The exploitation of wage labourers on the one hand, and of animals on the other, may have qualitative differences in the way they have developed historically, and their relation to the means of productions also remains different today. In spite of all the differences, however, the working class and animals have a common history during which they have both faced the ruling class antagonistically as suffering, humiliated, oppressed and abandoned beings; the former as subjects, the latter as objects of liberation. Hence, we argue: the idea of animal liberation remains inconsistent when it repudiates the historical materialist critique of society. At the same time, Marxism remains equally inconsistent when it refuses to acknowledge that today, the liberation of animals must be integral to contemporary Marxist theory and politics. Firstly, the current stage in the development of the productive forces not only makes such liberation possible, but indeed necessary. Secondly, everyone who aspires to create a world without socially produced and objectively preventable exploitation, domination and suffering is required to also acknowledge the suffering of animals and strive for its abolition. Isolated approaches to unite Marxism and animal liberation have already occurred in the history of the left and the labour movement. But these have not become widely accepted to date. The following theses explain why Marxists and animal liberationists should not be compelled into a forced marriage but rather unite in a bond for life.
Why anti-speciesism must be Marxist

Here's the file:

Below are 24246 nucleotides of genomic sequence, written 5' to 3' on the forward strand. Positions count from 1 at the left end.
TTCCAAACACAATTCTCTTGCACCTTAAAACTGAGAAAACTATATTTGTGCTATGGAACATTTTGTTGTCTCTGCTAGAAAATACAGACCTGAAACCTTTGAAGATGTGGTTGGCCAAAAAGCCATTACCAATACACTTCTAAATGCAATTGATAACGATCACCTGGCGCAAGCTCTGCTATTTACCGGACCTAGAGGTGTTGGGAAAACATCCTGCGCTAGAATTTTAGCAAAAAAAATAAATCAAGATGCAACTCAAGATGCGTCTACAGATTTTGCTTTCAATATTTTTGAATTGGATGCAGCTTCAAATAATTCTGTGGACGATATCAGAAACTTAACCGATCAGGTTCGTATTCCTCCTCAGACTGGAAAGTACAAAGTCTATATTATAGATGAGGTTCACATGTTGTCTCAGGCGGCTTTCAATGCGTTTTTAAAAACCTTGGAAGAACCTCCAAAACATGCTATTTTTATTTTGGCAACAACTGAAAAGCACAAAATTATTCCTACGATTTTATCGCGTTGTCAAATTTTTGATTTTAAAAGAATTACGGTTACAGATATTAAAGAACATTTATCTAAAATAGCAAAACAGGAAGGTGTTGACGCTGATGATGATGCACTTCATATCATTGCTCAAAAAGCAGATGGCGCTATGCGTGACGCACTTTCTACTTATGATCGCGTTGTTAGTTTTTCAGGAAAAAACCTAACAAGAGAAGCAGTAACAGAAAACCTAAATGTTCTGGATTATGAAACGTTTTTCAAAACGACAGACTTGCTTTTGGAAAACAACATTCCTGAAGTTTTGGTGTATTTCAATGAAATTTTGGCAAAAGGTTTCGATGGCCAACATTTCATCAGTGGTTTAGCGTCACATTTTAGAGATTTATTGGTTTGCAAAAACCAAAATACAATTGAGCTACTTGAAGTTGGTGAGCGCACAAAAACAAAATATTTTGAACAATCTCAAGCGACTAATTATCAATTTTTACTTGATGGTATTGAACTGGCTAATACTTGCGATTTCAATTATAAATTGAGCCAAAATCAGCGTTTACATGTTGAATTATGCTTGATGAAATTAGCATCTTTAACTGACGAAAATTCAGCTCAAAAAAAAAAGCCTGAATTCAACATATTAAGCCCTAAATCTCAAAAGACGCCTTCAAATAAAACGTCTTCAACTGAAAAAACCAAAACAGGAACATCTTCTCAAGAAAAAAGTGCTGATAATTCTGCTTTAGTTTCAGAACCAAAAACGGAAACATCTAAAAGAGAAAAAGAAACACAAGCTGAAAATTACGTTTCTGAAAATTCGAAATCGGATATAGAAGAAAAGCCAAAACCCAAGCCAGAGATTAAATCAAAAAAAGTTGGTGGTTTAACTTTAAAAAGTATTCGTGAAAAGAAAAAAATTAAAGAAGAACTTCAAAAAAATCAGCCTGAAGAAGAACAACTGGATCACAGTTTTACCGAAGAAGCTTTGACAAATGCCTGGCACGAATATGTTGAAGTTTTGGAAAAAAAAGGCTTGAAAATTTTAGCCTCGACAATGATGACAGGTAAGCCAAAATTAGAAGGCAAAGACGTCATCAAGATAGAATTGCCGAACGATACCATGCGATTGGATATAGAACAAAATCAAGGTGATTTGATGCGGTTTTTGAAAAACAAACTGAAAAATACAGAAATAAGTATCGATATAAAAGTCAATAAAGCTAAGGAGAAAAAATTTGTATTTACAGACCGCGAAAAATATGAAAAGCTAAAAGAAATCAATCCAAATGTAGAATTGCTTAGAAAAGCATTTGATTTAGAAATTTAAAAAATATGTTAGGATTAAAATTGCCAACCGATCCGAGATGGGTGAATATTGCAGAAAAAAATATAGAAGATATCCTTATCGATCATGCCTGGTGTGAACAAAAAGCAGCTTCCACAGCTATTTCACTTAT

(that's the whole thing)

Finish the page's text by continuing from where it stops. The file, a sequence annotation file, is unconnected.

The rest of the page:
Modern, capitalist society recognises animals only as material carriers of value and as capital’s means of production, as means of labour and subjects of labour which are supplied by nature for free–as long as no human labour is used to harness it.
The executives in the meat industry, the heart of the animal exploitation complex, earn billions with the killing of animals. In Germany alone, record turnovers of up to 40 billion Euros per year are reached by slaughtering more than 60 million pigs, 3.5 million cows and 700 million chicken, ducks and geese annually. Even in Switzerland, the sales volume amounts to 10 billion Swiss francs. In circuses and zoos, ‘exotic’ animals are usually kept under atrocious conditions to perform excruciating, stultifying show-acts. During hunts, they are killed for the mere amusement of mostly well-off huntsmen. In experiments, they serve as objects of research and labour, while the pet industry overbreeds and sells them off as toys. These conditions are horrific and brutal and anybody who witnesses them and who does not have a completely alienated relationship with the environment experiences at least some sort of empathy with the sentient beings when seeing them in their plight.